The Voynich manuscript, once again

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Beinecke Rare Book and Manuscript Library, Yale University.

Every now and then some piece of news makes the rounds about the Voynich manuscript, a peculiar hand-written book, kept nowadays at Yale. This time it’s a beautifully made video on the codex.

The manuscript is named after a Polish collector and manuscript dealer that acquired it in 1912, but it had a lot of owners before him and after him, before it ended up in Yale. The peculiarity about it is that it is written in an otherwise unknown writing system, in an equally unknown language. Because of its uniqueness, one of the hypotheses regarding it is that it is a fake; yet, carbon-dating showed that the leather (parchment) on which it was written dates to the early 15th cent. Because it remains undeciphered and poorly understood, it has attracted the attention of scholars and public alike; many prospective decipherers have tried their luck with it, but like many instances of unique pieces of writing, the validity of their proposals remains to be proven.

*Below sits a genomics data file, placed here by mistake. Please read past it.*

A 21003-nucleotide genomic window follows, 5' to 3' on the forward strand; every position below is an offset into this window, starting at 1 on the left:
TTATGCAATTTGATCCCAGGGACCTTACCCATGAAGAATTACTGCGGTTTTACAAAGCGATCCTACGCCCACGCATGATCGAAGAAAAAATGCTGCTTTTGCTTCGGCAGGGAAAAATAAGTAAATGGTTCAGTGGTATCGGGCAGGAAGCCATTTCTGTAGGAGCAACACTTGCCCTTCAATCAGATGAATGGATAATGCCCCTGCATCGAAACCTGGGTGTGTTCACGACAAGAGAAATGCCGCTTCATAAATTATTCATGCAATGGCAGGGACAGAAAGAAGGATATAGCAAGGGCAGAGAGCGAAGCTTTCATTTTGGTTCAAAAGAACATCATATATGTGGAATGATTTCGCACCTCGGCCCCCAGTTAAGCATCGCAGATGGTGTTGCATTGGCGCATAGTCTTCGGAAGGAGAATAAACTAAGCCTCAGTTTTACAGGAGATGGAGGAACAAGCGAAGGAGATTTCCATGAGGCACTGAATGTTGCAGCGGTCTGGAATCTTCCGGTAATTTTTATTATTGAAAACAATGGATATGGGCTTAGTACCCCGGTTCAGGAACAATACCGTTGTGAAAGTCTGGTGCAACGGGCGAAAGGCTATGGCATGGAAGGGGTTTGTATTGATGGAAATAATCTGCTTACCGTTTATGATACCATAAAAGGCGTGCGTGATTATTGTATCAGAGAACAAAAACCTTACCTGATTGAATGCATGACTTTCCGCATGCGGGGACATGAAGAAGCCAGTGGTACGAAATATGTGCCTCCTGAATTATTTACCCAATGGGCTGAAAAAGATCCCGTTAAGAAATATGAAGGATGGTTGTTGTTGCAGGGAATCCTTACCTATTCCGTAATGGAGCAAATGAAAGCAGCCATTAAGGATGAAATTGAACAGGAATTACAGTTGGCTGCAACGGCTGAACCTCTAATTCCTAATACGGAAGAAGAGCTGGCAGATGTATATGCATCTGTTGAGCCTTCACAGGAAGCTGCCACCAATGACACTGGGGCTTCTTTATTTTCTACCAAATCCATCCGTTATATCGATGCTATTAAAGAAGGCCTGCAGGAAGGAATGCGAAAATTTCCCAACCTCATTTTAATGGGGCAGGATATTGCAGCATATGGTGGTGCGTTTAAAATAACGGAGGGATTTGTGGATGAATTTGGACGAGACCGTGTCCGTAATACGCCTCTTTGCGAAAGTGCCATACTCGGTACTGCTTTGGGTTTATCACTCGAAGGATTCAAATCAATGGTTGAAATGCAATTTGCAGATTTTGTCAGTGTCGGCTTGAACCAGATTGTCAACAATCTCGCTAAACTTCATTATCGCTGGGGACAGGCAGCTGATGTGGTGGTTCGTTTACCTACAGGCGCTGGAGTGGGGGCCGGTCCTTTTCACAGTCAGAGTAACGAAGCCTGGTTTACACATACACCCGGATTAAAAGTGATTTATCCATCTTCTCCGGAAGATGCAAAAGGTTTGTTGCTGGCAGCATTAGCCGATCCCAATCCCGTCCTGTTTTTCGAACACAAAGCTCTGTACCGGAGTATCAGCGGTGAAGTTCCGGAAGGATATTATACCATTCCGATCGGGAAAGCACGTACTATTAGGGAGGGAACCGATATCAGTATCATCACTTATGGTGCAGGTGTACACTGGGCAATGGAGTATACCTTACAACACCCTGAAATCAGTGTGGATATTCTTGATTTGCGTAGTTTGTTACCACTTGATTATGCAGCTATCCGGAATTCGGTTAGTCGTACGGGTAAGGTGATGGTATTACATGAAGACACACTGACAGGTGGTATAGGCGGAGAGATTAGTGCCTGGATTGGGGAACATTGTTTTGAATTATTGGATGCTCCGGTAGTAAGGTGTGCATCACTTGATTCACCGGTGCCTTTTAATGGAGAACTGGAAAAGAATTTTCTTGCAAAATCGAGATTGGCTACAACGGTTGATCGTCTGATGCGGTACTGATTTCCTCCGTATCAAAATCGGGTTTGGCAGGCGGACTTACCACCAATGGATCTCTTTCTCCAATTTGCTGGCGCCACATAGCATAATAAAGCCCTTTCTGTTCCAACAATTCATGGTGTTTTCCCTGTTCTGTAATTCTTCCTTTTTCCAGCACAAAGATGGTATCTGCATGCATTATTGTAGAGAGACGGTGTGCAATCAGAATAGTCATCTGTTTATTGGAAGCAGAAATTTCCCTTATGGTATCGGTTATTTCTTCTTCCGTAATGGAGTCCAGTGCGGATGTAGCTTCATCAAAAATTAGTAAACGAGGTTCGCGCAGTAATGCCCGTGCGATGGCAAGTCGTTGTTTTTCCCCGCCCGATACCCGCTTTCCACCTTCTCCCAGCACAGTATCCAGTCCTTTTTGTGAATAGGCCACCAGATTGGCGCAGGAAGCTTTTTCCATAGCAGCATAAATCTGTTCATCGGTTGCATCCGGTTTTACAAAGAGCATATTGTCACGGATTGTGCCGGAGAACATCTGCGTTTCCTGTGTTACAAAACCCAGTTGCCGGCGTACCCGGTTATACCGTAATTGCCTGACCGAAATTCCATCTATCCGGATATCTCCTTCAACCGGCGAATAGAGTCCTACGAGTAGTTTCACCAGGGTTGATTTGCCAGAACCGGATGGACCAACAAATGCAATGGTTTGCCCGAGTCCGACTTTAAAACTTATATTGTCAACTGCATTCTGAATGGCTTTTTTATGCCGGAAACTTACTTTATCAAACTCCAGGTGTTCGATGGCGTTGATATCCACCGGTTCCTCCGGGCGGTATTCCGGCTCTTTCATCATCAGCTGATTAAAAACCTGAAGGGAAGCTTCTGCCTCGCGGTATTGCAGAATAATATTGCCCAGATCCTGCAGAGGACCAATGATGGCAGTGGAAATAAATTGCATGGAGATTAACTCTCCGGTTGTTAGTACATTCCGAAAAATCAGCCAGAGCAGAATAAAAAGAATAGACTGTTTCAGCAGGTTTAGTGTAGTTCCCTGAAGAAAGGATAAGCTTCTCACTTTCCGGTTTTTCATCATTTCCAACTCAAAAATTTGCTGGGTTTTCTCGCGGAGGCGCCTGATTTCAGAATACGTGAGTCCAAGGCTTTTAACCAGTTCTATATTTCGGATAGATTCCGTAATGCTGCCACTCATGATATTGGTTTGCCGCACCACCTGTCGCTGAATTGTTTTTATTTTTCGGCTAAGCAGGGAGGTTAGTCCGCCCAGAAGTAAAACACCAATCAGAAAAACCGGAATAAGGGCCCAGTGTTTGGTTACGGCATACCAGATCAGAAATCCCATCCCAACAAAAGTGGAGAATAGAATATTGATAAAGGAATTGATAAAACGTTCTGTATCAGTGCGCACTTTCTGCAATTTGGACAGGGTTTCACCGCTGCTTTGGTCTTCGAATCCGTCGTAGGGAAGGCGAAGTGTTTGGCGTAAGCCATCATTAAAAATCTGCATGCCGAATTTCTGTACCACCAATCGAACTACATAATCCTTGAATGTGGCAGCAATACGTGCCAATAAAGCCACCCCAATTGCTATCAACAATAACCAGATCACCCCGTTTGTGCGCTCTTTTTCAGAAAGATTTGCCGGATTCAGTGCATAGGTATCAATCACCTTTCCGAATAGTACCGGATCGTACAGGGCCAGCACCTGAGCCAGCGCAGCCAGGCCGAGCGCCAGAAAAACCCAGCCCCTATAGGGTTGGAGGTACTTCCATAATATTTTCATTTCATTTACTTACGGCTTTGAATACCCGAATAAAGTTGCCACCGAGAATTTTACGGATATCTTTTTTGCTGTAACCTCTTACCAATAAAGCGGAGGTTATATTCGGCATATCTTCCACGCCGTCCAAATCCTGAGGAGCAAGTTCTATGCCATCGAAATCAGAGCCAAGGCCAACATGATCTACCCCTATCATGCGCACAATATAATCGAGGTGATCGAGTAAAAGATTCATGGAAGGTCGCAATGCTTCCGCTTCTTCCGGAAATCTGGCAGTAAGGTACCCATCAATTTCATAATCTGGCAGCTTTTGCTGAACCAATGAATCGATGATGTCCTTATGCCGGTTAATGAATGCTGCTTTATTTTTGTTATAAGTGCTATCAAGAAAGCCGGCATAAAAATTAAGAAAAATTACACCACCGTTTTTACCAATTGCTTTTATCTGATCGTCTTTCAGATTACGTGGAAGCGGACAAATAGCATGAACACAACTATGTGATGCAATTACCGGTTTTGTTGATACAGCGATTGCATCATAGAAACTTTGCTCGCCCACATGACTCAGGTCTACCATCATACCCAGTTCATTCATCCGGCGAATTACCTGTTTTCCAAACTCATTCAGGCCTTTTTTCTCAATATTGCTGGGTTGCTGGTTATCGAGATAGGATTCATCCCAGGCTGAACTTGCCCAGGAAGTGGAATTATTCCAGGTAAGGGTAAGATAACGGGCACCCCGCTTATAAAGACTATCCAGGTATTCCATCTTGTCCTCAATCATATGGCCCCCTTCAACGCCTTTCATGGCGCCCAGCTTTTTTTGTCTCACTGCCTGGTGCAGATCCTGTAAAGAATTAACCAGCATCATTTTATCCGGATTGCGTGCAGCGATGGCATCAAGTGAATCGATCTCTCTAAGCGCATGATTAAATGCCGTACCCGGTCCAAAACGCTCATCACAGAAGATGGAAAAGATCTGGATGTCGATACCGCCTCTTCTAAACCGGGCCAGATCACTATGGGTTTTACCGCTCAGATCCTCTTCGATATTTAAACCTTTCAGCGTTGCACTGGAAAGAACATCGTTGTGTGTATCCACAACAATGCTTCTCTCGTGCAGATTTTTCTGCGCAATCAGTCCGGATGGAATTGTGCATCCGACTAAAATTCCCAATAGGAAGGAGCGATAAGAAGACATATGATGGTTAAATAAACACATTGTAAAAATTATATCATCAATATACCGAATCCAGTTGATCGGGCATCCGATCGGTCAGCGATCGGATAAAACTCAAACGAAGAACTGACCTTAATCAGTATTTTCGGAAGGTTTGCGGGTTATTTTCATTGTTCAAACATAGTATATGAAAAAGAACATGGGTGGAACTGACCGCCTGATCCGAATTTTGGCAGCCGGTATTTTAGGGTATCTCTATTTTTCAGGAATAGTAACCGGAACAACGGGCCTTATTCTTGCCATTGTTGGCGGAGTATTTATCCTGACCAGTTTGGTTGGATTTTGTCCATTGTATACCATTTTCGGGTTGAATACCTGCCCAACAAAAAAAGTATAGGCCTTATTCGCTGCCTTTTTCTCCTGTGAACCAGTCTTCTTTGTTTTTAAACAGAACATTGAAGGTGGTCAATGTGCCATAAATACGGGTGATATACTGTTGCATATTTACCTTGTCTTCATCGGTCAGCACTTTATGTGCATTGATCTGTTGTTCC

Last year, Yale University Press produced the first proper facsimile of the manuscript, and reviews of it appeared in the New Yorker and the New York Review of Books. It is interesting how the theories surrounding the manuscript range from the occult to the conspiratorial. And I have a feeling that this manuscript will not cease to feed into fantasies and prospective decipherments any time soon.

Detail of a page from the Voynich manuscript showing, as Eamon Duffy writes, ‘decidedly unerotic drawings of groups of plump naked women, bathing in pools and conduits of blue or green water, which some students of the manuscript have suggested might be

Beinecke Rare Book and Manuscript Library, Yale University.

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